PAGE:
I applaud the world's shipping industries for having introduced a number of force protection actions that have helped to deter in a significant way the ability of pirates to be successful in their attacks. I would also say that over the past several years what NATO- and European Union- and U.S.-led and other independent naval deployments have done, and Canada has been there, is to show international resolve to ensure that we are taking this seriously, that it is not something that will be allowed to become the status quo.

I would say that one concern I have is that we see the piracy extend its capability in the Indian Ocean in a way I compare to how the narcotics exporters in South America have increased their capacity and technology over the years. I am concerned that if this is allowed to expand in an unfettered way there are those criminal elements around the world who would be quick to adopt similar practices in other parts of the world. Of course, one of the concerns I see is in the Gulf of Guinea on the west coast of Africa, which is closer to Canada.

Senator Day: Thank you for being here and for your comments. I was going to ask a question with respect to piracy, but in light of the time, I will ask my second question.

Before I go to the question, I just wanted a point of clarification. In your introductory remarks you talk about being out on the West Coast with the minister welcoming back the HMCS Vancouver. You indicated the Vancouver had relieved Charlottetown. Later on, you said Charlottetown is back over there again. Are we to read something in that, that Charlottetown has been home for six or seven months and now they are back over again? That seems to be a rather quick turnaround. I wonder if you could comment on that.

Vice-Admiral Maddison: Thank you for that very perceptive question. I would start off my answer referring to another comment I made in my remarks, which is that we are progressing through the mid-life refit and modernization of the Halifax-class frigates. In 2012 I have seven that are either preparing for the refit, in the refit or coming out of the refit and because of that are not available for deployment.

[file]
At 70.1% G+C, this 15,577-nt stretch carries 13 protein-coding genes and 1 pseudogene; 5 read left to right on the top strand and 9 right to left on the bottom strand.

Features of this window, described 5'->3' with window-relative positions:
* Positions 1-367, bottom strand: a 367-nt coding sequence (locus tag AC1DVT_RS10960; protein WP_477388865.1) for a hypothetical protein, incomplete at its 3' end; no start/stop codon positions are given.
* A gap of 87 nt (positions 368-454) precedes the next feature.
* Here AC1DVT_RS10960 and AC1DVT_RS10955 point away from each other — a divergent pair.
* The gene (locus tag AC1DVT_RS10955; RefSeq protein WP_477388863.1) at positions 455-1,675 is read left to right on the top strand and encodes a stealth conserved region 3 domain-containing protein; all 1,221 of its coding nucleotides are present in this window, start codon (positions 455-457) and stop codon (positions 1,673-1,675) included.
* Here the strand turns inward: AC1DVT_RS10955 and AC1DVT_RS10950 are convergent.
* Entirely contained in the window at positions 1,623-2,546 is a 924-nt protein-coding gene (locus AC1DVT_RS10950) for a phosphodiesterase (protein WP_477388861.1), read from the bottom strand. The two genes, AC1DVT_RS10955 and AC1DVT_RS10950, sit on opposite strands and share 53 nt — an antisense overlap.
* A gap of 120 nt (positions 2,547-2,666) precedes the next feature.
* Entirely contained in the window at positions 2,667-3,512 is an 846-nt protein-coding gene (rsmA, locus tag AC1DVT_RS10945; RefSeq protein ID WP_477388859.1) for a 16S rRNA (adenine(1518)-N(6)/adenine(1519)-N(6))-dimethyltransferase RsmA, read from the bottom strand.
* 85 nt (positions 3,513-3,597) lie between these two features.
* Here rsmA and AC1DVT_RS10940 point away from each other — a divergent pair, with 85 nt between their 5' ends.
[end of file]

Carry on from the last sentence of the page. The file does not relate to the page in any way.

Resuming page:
When we looked at sustaining the Libyan mission and as we flowed Vancouver in as the other high-readiness frigate in that task group that is always ready to deploy, and as we saw Charlottetown coming home, we decided to conduct a complete crew change of HMCS Charlottetown. When they arrived home just before or after Labour Day weekend in the fall, the planning had already gone in for that crew. They were posted to other ships, coasts ashore, to Ottawa, and a whole new crew was posted in, and we took that ship right through another deliberate high-readiness training cycle. We also added capability in that we integrated an unmanned air vehicle capability for the first time into the ship. Charlottetown then went back out the door, new captain and new crew. That is what we did. It is all about innovative ways of approaching traditional problems or challenges that we have with generating readiness.

Senator Day: Thank you for that. That clarifies that point.